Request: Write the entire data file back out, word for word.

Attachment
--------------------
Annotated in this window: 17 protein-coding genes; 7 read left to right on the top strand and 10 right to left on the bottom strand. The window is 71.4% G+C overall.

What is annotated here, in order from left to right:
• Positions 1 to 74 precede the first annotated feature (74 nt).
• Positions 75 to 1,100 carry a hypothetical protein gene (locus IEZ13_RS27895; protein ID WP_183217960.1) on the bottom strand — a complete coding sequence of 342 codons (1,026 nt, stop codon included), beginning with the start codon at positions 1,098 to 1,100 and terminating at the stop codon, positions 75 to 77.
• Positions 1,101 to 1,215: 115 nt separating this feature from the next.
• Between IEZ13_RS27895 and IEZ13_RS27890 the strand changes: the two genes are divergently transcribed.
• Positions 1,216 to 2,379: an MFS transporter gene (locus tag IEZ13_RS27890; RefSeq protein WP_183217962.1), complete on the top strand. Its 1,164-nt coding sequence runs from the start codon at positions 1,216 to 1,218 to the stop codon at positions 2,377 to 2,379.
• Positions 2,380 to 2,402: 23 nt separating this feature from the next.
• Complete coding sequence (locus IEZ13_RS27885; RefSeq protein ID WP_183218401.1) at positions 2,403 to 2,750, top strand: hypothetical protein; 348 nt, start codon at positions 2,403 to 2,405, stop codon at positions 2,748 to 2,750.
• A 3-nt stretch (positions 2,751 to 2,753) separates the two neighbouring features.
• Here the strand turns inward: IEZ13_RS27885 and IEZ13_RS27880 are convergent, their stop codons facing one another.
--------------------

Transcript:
Annotated in this window: 17 protein-coding genes; 7 read left to right on the top strand and 10 right to left on the bottom strand. The window is 71.4% G+C overall.

What is annotated here, in order from left to right:
• Positions 1 to 74 precede the first annotated feature (74 nt).
• Positions 75 to 1,100 carry a hypothetical protein gene (locus IEZ13_RS27895; protein ID WP_183217960.1) on the bottom strand — a complete coding sequence of 342 codons (1,026 nt, stop codon included), beginning with the start codon at positions 1,098 to 1,100 and terminating at the stop codon, positions 75 to 77.
• Positions 1,101 to 1,215: 115 nt separating this feature from the next.
• Between IEZ13_RS27895 and IEZ13_RS27890 the strand changes: the two genes are divergently transcribed.
• Positions 1,216 to 2,379: an MFS transporter gene (locus tag IEZ13_RS27890; RefSeq protein WP_183217962.1), complete on the top strand. Its 1,164-nt coding sequence runs from the start codon at positions 1,216 to 1,218 to the stop codon at positions 2,377 to 2,379.
• Positions 2,380 to 2,402: 23 nt separating this feature from the next.
• Complete coding sequence (locus IEZ13_RS27885; RefSeq protein ID WP_183218401.1) at positions 2,403 to 2,750, top strand: hypothetical protein; 348 nt, start codon at positions 2,403 to 2,405, stop codon at positions 2,748 to 2,750.
• A 3-nt stretch (positions 2,751 to 2,753) separates the two neighbouring features.
• Here the strand turns inward: IEZ13_RS27885 and IEZ13_RS27880 are convergent, their stop codons facing one another.